Religious Persecution

Commonweal, August 15, 1997 | Go to article overview

Religious Persecution


Murder, enslavement, torture, imprisonment of Christians have been in the news. In places like Sudan (see, Commonweal, "For Sale: People," January 17,1997) and China (Richard Madsen, "China's Catholics: Devout and Divided," April 25, 1997), governments are the perpetrators. Elsewhere, Christians are the special targets of Islamic mobs or rebel forces attempting to overthrow their governments, for example, in Algeria and Egypt. And Christians - Orthodox Serbs and Catholic Croats - have persecuted each other.

On July 22 the State Department issued a report, "United States Policies in Support of Religious Freedom: Focus on Christians." The report, covering the state of religious freedom in seventy-eight countries, did not just happen. Organizations like Freedom House and the National Association of Evangelicals, individuals like Michael Horowitz, a former Reagan administration official now at the Hudson Institute, and Congressmen Frank Wolf (R-Va.) have prodded and politicked to get the issue of persecution of Christians on the public agenda. The Clinton administration and the Republican Congress have finally responded. In November 1996, then Secretary of State Warren Christopher named an Advisory Committee on Religious Freedom Abroad. This past June, there were congressional threats to revoke China's trade status, in part, because of its persecution of Protestants and Catholics. And now, there is the State Department report.

All of this is to the good. The international human-rights movement has traditionally focused on political prisoners, not persecuted believers. Because Christianity has been the dominant faith of the West, more likely to be in league with power than its victim, the persecution of Christians around the world often goes unnoticed; when pointed out, it is not often forthrightly acknowledged; when acknowledged, it is rarely protested.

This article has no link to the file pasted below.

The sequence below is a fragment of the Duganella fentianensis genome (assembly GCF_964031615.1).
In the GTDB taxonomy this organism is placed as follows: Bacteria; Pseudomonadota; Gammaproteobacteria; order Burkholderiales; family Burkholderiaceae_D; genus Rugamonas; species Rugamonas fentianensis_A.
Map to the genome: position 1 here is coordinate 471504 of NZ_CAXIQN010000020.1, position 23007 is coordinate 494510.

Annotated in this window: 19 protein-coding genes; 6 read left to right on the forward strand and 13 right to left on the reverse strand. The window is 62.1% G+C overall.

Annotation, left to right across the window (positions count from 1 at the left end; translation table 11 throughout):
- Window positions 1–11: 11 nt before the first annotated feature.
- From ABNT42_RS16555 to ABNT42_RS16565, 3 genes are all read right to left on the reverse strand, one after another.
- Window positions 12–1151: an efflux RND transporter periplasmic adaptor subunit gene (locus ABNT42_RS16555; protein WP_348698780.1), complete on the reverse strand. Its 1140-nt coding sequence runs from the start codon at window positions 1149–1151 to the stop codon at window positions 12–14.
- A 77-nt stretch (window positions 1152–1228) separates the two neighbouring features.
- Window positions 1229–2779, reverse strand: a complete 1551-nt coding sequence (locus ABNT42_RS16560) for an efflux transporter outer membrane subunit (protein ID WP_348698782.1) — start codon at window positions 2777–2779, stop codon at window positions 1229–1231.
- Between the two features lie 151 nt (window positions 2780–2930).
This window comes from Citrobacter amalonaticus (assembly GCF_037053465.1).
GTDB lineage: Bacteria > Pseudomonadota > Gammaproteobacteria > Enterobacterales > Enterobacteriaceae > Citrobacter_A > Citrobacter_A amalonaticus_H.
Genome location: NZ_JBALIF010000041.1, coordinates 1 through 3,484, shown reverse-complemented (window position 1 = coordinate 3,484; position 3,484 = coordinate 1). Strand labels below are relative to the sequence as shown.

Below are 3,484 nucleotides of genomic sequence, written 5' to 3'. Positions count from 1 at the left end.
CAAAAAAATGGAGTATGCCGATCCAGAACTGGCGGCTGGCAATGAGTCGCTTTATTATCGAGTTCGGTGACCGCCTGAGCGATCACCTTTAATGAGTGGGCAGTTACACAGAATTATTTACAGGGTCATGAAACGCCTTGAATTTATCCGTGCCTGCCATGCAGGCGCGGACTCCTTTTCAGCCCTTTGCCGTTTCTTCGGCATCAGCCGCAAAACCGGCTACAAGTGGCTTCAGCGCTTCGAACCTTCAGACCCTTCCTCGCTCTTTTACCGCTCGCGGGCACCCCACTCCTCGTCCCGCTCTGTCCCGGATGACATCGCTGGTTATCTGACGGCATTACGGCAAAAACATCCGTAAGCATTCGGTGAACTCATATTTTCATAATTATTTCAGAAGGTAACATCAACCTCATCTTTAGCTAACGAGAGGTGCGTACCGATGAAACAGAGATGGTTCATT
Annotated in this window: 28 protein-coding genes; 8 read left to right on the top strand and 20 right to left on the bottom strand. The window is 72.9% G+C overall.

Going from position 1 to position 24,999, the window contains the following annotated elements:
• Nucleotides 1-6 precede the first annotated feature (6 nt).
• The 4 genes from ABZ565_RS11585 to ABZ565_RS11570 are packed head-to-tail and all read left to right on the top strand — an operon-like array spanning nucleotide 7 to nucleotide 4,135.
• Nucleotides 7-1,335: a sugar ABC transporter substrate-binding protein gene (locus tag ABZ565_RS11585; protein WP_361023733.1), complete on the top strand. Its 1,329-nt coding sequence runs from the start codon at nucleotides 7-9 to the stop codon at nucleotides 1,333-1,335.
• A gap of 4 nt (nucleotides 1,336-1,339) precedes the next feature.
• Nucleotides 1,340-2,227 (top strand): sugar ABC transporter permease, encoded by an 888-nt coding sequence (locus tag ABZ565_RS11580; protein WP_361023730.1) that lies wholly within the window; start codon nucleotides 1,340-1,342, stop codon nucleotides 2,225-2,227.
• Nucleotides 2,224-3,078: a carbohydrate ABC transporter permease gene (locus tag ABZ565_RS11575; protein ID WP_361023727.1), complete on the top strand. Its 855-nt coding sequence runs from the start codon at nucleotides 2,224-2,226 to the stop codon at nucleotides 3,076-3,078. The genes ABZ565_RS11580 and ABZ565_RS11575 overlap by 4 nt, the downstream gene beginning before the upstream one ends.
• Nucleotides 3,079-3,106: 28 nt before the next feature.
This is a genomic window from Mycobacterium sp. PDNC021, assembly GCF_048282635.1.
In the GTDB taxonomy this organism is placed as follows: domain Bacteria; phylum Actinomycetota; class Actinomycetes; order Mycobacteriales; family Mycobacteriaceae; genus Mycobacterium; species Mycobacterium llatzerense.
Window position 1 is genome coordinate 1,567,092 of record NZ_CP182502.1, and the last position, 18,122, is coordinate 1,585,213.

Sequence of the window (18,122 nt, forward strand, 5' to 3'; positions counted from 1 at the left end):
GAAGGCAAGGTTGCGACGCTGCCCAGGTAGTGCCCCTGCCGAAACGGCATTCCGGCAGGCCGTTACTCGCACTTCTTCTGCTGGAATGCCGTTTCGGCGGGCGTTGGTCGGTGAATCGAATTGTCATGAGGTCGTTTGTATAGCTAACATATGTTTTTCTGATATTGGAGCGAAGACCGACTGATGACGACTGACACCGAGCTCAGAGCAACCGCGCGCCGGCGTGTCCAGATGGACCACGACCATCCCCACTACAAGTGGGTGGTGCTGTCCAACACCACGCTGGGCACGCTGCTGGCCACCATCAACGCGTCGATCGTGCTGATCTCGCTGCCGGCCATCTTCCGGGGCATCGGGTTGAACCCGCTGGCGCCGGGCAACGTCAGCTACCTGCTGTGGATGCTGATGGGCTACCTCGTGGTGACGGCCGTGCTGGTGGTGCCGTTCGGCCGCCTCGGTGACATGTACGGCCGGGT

Will this new attention to a very real problem be lasting? The current campaign, still in a formative phase, has to become a long-running effort, which may not be easy. The State Department report has the virtue of conveying the complexity of "religious freedom" in the real world. American responses - both government policy and the mobilization of public opinion - must be equally complex. That suggests some caveats:

First, the merits of focusing on one group, or claiming, as some advocates do, that Christians are the most persecuted group in the world is debatable. Religious communities should assist and support persecuted members abroad. But when the government of a pluralist society is called to act, the picture gets more complex. And what is the point of making claims that threaten to minimize the tragedies of others? Tibetan Buddhism, long persecuted by the Chinese government, lies on the brink of extinction. So do the religious practices of indigenous people around the world.

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